A Jewish Guide to Shoveling Snow
By Jordan Max
Last year, in Toronto, we had a lot of snow. I spent many
hours shoveling snow. Shoveling snow is boring work, and
after a while a mind tends to wander. So I resolved that
this year I would be prepared with lots to think about. I
researched and sent letters to key Jewish figures, polling
them for their keen insight on shoveling snow. Their
Ariel Sharon - "The important thing is to shovel the
entire width and breadth of the driveway, regardless of
what anyone else thinks."
Ehud Barak - "You must shovel most of the driveway, but
the exact dimensions of shoveling will be determined in
discussions with our neighbors. No wait, you can shovel
only in places where snow had previously fallen, but you
cannot shovel in places where no snow had fallen - wait,
don't do any shoveling until you hear from me!"
Yossi Sarid - "You should not shovel any part of the
driveway, since you really do not have any valid
historical or legal claim to the driveway, and it will
soon be given back to its rightful owners."
Artscroll Hilchos Sheleg ("Laws Regarding Snow; Ashkenaz
version, chapter 5) - "First approach the snow with the
proper kavanah, meditating on the concept of snow removal.
Recite the "...Who commanded us concerning the shoveling
of snow" benediction," then take three steps back, bend
the knees slightly with feet together, then look at the
snow, lift shovel and dig, turning right and then left,
bend knees fully, take three steps forward and deposit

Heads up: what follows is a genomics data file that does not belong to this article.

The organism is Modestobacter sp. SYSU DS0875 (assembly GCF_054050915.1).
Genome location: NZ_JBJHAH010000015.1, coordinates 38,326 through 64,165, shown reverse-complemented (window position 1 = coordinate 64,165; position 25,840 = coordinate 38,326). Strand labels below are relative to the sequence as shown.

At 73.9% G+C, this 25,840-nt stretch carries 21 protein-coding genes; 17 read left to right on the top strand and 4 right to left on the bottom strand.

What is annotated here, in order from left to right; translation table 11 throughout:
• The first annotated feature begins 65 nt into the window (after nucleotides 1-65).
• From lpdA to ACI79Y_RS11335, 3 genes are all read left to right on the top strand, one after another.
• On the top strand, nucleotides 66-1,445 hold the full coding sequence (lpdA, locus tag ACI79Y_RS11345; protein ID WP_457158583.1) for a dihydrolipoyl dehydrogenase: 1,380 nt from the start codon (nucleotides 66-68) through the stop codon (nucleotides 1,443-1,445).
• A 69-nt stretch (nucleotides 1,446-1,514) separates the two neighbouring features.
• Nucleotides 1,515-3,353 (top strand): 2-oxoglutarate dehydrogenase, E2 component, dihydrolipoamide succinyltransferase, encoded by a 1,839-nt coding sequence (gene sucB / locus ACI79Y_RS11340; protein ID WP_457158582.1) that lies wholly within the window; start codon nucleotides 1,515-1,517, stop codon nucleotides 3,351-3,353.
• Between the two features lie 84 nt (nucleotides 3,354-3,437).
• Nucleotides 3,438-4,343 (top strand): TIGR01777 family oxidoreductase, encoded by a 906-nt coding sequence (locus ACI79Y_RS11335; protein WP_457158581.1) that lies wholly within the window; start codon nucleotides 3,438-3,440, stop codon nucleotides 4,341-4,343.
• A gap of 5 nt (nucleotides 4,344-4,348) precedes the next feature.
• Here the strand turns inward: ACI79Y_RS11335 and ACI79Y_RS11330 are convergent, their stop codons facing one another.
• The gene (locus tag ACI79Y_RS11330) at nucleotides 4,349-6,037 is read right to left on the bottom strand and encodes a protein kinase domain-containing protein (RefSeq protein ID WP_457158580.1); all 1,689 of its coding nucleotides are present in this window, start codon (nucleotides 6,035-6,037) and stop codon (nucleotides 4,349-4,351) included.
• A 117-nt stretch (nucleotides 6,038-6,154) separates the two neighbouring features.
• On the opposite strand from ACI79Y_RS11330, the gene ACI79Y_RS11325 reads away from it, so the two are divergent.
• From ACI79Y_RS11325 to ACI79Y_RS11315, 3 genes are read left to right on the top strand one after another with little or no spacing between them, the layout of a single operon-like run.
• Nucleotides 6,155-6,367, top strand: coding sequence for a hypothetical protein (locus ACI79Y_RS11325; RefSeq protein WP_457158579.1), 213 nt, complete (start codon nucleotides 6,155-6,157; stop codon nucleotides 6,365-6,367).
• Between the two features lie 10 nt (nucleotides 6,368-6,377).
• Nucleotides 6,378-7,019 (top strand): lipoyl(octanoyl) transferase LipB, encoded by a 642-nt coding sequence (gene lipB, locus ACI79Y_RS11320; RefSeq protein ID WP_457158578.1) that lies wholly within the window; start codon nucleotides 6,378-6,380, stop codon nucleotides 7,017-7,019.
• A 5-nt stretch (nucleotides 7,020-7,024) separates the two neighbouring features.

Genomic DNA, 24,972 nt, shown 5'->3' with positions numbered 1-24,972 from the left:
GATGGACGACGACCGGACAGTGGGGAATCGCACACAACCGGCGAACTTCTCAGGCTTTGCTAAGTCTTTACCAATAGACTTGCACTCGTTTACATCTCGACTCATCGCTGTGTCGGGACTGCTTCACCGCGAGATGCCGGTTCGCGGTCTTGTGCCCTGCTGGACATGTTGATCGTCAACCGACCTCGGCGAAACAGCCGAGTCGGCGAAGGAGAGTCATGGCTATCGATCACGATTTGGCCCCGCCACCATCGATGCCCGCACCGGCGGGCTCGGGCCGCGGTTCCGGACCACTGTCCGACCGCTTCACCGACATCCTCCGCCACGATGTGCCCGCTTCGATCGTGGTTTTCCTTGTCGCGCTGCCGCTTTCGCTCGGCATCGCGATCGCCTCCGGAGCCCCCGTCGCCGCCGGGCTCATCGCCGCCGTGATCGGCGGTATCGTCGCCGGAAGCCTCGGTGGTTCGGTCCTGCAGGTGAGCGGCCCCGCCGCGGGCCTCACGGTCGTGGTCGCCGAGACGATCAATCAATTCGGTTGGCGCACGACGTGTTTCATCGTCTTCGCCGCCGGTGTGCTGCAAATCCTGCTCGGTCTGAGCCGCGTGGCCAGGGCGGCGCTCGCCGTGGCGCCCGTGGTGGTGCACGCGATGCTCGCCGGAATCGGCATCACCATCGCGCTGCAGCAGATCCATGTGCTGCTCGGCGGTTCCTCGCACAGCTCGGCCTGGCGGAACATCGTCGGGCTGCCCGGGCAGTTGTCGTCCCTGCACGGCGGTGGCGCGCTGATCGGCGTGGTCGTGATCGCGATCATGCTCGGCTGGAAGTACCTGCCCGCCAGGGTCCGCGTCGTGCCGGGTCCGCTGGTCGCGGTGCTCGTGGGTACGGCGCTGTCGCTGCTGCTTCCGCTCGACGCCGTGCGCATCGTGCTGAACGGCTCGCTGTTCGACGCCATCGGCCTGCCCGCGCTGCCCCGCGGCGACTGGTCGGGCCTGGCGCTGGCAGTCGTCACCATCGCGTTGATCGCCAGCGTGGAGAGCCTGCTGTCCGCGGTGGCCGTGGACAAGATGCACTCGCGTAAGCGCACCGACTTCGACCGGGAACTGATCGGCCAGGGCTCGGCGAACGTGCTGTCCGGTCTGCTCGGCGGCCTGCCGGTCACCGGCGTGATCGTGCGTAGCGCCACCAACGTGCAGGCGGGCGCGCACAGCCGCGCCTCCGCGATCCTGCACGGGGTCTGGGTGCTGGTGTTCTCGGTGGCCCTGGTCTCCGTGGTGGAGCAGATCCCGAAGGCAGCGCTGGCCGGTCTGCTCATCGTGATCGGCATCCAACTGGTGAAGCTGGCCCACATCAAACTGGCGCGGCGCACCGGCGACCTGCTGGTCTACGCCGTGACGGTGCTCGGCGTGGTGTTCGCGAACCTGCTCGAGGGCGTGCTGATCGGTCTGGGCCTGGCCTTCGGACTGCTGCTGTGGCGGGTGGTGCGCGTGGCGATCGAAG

snow deliberately. Repeat until done, then recite the
Sheheheyanu benediction, go indoors and have a hot drink,
remembering to say the Shehakol brocha (see Artscroll
Hilchos on Drinking Hot Liquids)..."
Tikkun Magazine - "What right do we have to violently take
snow from its rightful resting place? Snow has rights:
each snowflake is a unique individual, and we have
absolutely no right to do anything with it. Let the snow
decide for itself what it wishes to do, and then if it
wishes to be shoveled, do so humanely."
Rashi - "Snow, this is a form of solid precipitation that
clings to one's beard if you remain outside too long in
the winter season. (Old French: neige).
Shoveling is a Rabbinic precept, based on the verse in
Isaiah 1:18 - "If your sins be like scarlet, they will
turn as white as snows"
Birthright Israel - "It does not matter how the shoveling
is done, but the very act of Jewish teenagers shoveling
snow for ten consecutive days, under proper supervision,
will have a lifelong impact on Jewish identity."
Meir Ben-Meir (Israeli Water Commissioner) - "Just shovel
the snow as fast as you can, and ship it here. We are
running out of water fast! Is anyone listening to me?"
Rabbi David Hartman - "Snow is a potent force in the world
which unites all Jews. It falls on us all,regardless of
religious denomination and belief, and is therefore
instrumental in our understanding of Jewish unity and
diversity. In fact, just this week, I was explaining
the significance of snow to the Prime Minister, President
Weizman, President Clinton, and His Holiness the Pope, who
had asked my opinion."
The Late Lubavitcher Rebbe (from an epistle to a
disciple) - "Shoveling snow is a distraction from our
efforts to bring Moshiach, may He come soon, when in any
case there will be no snow to shovel. So leave it and let
it melt. If the Messiah does not come by Shavuos, the snow
will have miraculously disappeared anyway."
Now, if I could just find my boots.